Obviously, Rabbi Eliezer was also aware of the passage from Isaiah. But he could see no reason why a vision of a world far in the future should impact the Halacha in the here and now.  But the Sages taught that the vision of a future world can and must inform the way we see and understand the present world. Yes, in this world, war is necessary. In circumstances like the ones we face today, the refusal to fight would constitute a reckless abdication of moral responsibility. But the Sages insist that we must never confuse the necessary with the good.  Even as we fight, the battle screams of how unredeemed the world is, of how spiritually undeveloped humanity still is.  And when the battle ends, they contend, we are bidden to go back to the drawing board and search for a new paradigm – as stubbornly elusive as it may be – in which people can live with each other without lifting swords. According to our Sages, weapons do not qualify as ornaments. They are reminders that we are a yet-unredeemed species. Here again, our teachers are molding our moral core and shaping our innermost soul.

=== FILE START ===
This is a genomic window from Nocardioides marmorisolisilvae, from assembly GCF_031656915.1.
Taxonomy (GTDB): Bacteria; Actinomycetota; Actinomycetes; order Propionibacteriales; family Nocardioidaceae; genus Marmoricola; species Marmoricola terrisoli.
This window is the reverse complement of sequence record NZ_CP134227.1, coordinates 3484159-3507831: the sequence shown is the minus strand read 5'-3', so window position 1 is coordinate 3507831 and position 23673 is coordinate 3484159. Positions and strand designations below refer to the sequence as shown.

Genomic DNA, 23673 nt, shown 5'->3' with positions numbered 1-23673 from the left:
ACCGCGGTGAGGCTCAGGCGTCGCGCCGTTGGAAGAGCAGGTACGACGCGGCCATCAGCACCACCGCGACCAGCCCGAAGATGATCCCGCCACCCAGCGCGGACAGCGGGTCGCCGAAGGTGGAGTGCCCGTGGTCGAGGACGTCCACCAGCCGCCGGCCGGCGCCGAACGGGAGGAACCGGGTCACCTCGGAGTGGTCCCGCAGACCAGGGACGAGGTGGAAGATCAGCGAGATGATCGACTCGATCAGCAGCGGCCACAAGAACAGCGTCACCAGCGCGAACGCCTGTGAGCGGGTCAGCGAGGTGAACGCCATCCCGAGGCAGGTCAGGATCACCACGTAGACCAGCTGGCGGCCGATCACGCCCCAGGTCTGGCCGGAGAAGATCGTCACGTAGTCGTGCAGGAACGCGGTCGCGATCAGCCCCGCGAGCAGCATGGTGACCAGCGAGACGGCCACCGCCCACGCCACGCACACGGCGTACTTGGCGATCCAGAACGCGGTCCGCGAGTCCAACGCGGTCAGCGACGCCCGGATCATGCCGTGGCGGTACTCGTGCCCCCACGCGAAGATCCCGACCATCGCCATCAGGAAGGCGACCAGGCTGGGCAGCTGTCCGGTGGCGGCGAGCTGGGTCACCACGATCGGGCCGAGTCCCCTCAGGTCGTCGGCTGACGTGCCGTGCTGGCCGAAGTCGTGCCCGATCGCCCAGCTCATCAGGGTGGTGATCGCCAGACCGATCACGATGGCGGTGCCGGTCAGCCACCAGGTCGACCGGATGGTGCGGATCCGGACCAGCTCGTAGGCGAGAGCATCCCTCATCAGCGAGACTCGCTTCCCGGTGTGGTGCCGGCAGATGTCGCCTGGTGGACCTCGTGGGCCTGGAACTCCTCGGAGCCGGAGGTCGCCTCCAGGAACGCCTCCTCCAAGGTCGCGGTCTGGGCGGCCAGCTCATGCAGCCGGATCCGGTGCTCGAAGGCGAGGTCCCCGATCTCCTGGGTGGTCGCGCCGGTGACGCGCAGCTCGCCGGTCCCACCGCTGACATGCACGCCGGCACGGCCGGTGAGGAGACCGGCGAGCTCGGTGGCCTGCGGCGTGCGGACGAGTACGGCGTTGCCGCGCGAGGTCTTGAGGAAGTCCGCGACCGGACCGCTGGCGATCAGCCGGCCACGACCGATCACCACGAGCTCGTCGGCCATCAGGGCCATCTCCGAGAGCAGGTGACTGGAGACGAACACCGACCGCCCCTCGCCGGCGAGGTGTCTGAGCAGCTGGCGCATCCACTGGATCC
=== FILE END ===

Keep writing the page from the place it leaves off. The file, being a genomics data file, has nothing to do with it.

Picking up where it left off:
It is not easy at times like these to pray for the other, to care for the non-combatant, to experience the sword as necessary but not good. What we need to remember though is that we must do things not in order to adhere to modern western values, or to respond to international pressures that often come dripping in hypocrisy or wrapped in barely-concealed anti-Semitism. We must do them in order to remain faithful to our own moral core and innermost soul, which our teachers and sages have painstakingly curated for us over thousands of years.

A few days ago, I davened and recited Tehillim with our teenagers, and toward the end I asked them to share what they are thinking about, what they are feeling. One precious young man, just back from Bnei Akiva summer camp, simply said, “How could anyone have thought that it made sense to kill a Palestinian teenager?”

There is no strength like the strength which emanates from one’s innermost moral core. There is no beauty like the beauty which radiates from one’s innermost soul.

May God give strength – and beauty – to His nation. May God bless His nation with peace.